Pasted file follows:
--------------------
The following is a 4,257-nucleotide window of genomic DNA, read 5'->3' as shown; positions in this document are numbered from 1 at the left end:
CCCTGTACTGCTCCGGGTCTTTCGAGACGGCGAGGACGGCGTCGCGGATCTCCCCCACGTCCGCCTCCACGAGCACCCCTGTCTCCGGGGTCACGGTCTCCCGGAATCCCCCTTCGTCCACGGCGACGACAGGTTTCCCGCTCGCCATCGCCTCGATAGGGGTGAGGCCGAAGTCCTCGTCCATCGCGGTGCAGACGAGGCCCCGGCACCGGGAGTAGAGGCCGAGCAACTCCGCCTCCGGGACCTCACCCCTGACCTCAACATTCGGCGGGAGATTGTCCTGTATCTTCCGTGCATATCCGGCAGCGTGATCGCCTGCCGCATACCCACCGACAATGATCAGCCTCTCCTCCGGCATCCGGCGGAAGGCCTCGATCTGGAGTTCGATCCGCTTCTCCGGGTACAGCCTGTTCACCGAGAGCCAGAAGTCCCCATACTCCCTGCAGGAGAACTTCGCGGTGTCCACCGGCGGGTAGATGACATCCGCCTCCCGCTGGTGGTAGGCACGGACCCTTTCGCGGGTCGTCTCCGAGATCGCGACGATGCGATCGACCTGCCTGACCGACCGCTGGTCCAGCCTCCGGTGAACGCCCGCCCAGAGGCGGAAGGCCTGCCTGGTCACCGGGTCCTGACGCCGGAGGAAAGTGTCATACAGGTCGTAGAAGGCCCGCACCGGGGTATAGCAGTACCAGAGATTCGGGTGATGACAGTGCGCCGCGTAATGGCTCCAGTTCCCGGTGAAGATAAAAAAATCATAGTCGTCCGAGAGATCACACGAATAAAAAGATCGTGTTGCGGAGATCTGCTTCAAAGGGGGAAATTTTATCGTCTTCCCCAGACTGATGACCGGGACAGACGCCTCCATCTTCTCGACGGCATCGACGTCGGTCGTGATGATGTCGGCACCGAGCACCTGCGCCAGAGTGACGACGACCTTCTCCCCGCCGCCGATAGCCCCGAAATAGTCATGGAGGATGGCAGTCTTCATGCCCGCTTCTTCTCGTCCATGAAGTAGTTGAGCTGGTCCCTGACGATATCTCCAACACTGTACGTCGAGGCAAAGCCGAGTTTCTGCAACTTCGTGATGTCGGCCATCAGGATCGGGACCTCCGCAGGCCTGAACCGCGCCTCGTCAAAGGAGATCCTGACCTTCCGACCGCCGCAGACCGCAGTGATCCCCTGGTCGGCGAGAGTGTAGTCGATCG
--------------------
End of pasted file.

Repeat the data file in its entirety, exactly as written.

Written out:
The following is a 4,257-nucleotide window of genomic DNA, read 5'->3' as shown; positions in this document are numbered from 1 at the left end:
CCCTGTACTGCTCCGGGTCTTTCGAGACGGCGAGGACGGCGTCGCGGATCTCCCCCACGTCCGCCTCCACGAGCACCCCTGTCTCCGGGGTCACGGTCTCCCGGAATCCCCCTTCGTCCACGGCGACGACAGGTTTCCCGCTCGCCATCGCCTCGATAGGGGTGAGGCCGAAGTCCTCGTCCATCGCGGTGCAGACGAGGCCCCGGCACCGGGAGTAGAGGCCGAGCAACTCCGCCTCCGGGACCTCACCCCTGACCTCAACATTCGGCGGGAGATTGTCCTGTATCTTCCGTGCATATCCGGCAGCGTGATCGCCTGCCGCATACCCACCGACAATGATCAGCCTCTCCTCCGGCATCCGGCGGAAGGCCTCGATCTGGAGTTCGATCCGCTTCTCCGGGTACAGCCTGTTCACCGAGAGCCAGAAGTCCCCATACTCCCTGCAGGAGAACTTCGCGGTGTCCACCGGCGGGTAGATGACATCCGCCTCCCGCTGGTGGTAGGCACGGACCCTTTCGCGGGTCGTCTCCGAGATCGCGACGATGCGATCGACCTGCCTGACCGACCGCTGGTCCAGCCTCCGGTGAACGCCCGCCCAGAGGCGGAAGGCCTGCCTGGTCACCGGGTCCTGACGCCGGAGGAAAGTGTCATACAGGTCGTAGAAGGCCCGCACCGGGGTATAGCAGTACCAGAGATTCGGGTGATGACAGTGCGCCGCGTAATGGCTCCAGTTCCCGGTGAAGATAAAAAAATCATAGTCGTCCGAGAGATCACACGAATAAAAAGATCGTGTTGCGGAGATCTGCTTCAAAGGGGGAAATTTTATCGTCTTCCCCAGACTGATGACCGGGACAGACGCCTCCATCTTCTCGACGGCATCGACGTCGGTCGTGATGATGTCGGCACCGAGCACCTGCGCCAGAGTGACGACGACCTTCTCCCCGCCGCCGATAGCCCCGAAATAGTCATGGAGGATGGCAGTCTTCATGCCCGCTTCTTCTCGTCCATGAAGTAGTTGAGCTGGTCCCTGACGATATCTCCAACACTGTACGTCGAGGCAAAGCCGAGTTTCTGCAACTTCGTGATGTCGGCCATCAGGATCGGGACCTCCGCAGGCCTGAACCGCGCCTCGTCAAAGGAGATCCTGACCTTCCGACCGCCGCAGACCGCAGTGATCCCCTGGTCGGCGAGAGTGTAGTCGATCG